… a paper published in March that challenges conventional wisdom by showing that a significant share of foreclosures came from people who bought their homes before 2004.

So why did so many people who bought their homes before the housing bubble fully inflated end up losing their homes anyway?

The answer: These homeowners aggressively used their homes as ATMs, extracting cash by refinancing into larger loans or using home-equity loans.

Put another way: These loanowners were Ponzis.

The paper, published by Steven Laufer of the Federal Reserve Board, examined a sample of homeowners from Los Angeles County and found that 40% of defaulting homeowners had purchased their homes before 2004. Home prices had risen so far in California that even after a 30% decline, prices in recent years have been roughly at levels equal to 2004. For more than nine in 10 of these borrowers, their original mortgage balances should have been less than the current value of their homes, leaving them with positive equity.

90% of those who lost their homes from HELOC abuse wouldn’t have lost their homes if they hadn’t gone to the home ATM — 90%. Anyone who considers taking out a HELOC or refinancing with cash out should consider that excessive mortgage equity withdrawal leads to a 90% chance of foreclosure.

Enter the home-equity loan and the cash-out refinance, in which borrowers refinanced into a larger loan, extracting equity to fund everything from college tuition and medical bills to dinners out and vacation trips.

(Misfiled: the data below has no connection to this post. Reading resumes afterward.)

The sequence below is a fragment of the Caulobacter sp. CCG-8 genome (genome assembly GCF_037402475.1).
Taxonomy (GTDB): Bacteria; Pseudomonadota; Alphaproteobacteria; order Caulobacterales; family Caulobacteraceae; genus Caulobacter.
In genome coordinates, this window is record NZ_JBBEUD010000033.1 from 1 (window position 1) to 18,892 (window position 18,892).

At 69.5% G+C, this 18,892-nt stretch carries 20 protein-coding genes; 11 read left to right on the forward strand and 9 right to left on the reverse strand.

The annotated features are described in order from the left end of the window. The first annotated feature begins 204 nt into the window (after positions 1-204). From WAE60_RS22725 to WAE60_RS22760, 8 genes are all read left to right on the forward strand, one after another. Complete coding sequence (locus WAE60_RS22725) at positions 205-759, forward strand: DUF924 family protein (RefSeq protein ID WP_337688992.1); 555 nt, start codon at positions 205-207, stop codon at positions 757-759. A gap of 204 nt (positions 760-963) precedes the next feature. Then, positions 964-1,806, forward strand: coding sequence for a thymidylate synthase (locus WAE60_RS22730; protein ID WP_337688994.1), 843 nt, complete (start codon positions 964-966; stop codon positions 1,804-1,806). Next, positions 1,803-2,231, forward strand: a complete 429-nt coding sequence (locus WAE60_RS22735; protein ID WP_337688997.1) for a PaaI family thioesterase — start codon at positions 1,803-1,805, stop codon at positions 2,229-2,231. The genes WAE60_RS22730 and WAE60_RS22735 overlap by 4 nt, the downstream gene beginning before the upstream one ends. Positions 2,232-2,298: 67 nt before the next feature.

The list makes it sound like people spent on essentials. They didn’t. Most people pissed away this money on conspicuous consumption and keeping up with the Joneses.

In his Los Angeles sample, Mr. Laufer finds that borrowers ended up with loan-to-value ratios that were, on average, 50 percentage points higher than they would have been. (The study follows on earlier work that reached similar conclusions, including a 2009 paper that also examined Southern California.)

One quarter of borrowers who purchased their homes between 2000 and 2003 had loan-to-value ratios of 140% when they ultimately defaulted, while 10% of borrowers had loan-to-value ratios exceeding 170% (that is, they owed 70% more than the value of their house). Without any equity extraction, the majority of homeowners would have had loan-to-value ratios of 60%, and fewer than 10% of borrowers would have been underwater.